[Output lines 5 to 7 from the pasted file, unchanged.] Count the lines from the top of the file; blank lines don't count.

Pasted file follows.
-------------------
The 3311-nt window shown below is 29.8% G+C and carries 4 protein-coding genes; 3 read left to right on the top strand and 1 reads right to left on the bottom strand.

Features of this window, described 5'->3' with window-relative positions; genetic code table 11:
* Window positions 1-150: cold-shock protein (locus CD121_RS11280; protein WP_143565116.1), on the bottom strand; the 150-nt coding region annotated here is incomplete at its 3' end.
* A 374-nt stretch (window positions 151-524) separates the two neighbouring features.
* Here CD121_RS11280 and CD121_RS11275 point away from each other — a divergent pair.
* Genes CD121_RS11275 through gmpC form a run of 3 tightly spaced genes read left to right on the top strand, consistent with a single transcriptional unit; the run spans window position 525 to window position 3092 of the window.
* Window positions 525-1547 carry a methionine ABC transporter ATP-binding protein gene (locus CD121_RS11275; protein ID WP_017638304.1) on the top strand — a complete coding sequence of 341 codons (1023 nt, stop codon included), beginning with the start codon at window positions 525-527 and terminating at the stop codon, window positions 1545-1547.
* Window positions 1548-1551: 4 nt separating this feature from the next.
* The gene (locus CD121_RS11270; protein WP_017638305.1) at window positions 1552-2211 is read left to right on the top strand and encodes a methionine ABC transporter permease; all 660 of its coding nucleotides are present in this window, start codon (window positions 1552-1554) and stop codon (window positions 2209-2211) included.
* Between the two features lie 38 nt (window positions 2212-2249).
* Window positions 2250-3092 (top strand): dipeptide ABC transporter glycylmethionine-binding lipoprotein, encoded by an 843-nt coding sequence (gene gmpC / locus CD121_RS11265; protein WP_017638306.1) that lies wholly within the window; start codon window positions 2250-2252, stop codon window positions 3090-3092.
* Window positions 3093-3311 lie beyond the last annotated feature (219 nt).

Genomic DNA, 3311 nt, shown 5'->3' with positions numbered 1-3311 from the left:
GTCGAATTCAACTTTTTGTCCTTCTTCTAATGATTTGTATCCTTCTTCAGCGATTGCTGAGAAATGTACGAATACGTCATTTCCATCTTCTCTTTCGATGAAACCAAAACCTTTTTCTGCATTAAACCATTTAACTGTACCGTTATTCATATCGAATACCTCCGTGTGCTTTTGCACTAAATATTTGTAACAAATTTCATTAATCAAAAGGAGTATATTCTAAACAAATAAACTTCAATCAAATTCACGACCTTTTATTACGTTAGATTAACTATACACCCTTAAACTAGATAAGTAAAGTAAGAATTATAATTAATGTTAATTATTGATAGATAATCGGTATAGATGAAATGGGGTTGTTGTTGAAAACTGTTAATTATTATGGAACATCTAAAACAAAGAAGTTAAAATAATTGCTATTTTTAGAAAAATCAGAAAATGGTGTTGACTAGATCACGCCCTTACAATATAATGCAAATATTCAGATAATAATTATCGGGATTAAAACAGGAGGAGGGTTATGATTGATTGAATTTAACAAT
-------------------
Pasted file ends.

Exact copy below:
* Here CD121_RS11280 and CD121_RS11275 point away from each other — a divergent pair.
* Genes CD121_RS11275 through gmpC form a run of 3 tightly spaced genes read left to right on the top strand, consistent with a single transcriptional unit; the run spans window position 525 to window position 3092 of the window.
* Window positions 525-1547 carry a methionine ABC transporter ATP-binding protein gene (locus CD121_RS11275; protein ID WP_017638304.1) on the top strand — a complete coding sequence of 341 codons (1023 nt, stop codon included), beginning with the start codon at window positions 525-527 and terminating at the stop codon, window positions 1545-1547.